What is the cost of workers’ comp in California?

First, you should know that your workers’ comp rate is calculated based on the size of your payroll—the larger the payroll, the more you’ll pay. (Of course, there are other factors, such as the industry you’re in. You can read more here about how workers’ comp rates are calculated.)

So, how much will you pay? Well, the average cost for workers’ comp in California is about $3 per $100 of payroll. But your rate will vary, depending on where you are and what kind of business you run. (The easiest way to find out what you’ll pay is to get an instant estimate here.)

What are the workers’ compensation insurance limits in California?

The neat thing about workers’ comp is that you won’t ever have to worry about your limits. All coverages are set by the state of California. Nice, right? Also, there is technically no financial limit to the amount an insurance company pays in the event of an incident. A serious injury resulting in a disability might require financial payments and medical support for the rest of a worker’s life, and workers’ comp coverage would provide these benefits without a time limit.

Because of that, you really don’t need to make any coverage decisions—when you provide information about your business, your rate will automatically be calculated based on payroll and other factors.

Read more about whether you need to purchase workers’ comp for your California business.

So, what does workers’ comp cover in California?

Workers’ comp pays for lost wages and medical expenses if one of your employees has an illness or injury related to their job. For example, your employee could claim workers’ comp benefits if they injured themselves while lifting a heavy box at work—or even for a repetitive use injury like carpal tunnel syndrome. If the worst happens, workers’ comp will also pay death benefits. You can read more here about what workers’ comp insurance covers.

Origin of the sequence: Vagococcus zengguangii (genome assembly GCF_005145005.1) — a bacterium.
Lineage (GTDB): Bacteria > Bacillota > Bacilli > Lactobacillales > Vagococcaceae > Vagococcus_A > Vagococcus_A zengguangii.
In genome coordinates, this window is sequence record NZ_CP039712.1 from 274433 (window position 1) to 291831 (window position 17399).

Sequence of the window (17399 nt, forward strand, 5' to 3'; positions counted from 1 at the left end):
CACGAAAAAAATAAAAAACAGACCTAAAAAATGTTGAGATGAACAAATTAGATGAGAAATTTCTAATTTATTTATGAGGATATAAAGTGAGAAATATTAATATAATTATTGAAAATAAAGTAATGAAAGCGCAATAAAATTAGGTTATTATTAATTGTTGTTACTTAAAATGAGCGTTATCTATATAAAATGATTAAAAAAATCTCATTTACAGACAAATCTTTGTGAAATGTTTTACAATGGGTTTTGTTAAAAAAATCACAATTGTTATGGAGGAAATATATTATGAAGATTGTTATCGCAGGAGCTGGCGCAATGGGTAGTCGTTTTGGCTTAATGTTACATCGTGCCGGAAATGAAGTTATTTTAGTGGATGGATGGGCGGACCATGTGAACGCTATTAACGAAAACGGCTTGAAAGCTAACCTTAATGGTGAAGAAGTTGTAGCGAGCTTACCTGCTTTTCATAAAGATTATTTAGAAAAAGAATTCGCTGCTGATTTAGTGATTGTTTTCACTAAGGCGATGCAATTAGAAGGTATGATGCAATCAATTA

Note that workers’ comp doesn’t usually cover injuries that happen on “off the clock” times like lunch breaks. It also won’t cover incidents that happen on the commute. (And though we probably don’t need to say this, workers’ comp won’t cover an injury that happens because an employee committed a crime on the job.)

What should I do if my California employee is injured?

Don’t panic. Here’s what to do first.

  1. Make sure your employee gets medical treatment if they need it. This is the most important thing. Get help first—then figure out next steps.
  2. If it’s a serious injury, call the nearest office of the California Division of Occupational Safety and Health to make a report. (You can grab the number for the nearest office here.)
  3. Tell your insurance company.

Those are just the first steps. Go here to get full information for how to handle an employee injury in California.

Hey, if you’re ready for an instant estimate on workers’ comp, we can get you one in less time than it takes to brew a cup of coffee. Everything is online. Everything is easy.


Disclaimer

All content on this page is for general informational purposes only and does not apply to any specific case, is not legal, tax or insurance advice and should not be relied upon. If you have any questions about the situation for your small business or the latest information in your state, you should contact an attorney for legal advice, an insurance agent or broker, and/or your state's labor or industry agency, board, commission or department. Please note that the information provided on this page may change at any time as a result of legislative action, court decisions or rules adopted or amended by any state or the federal government.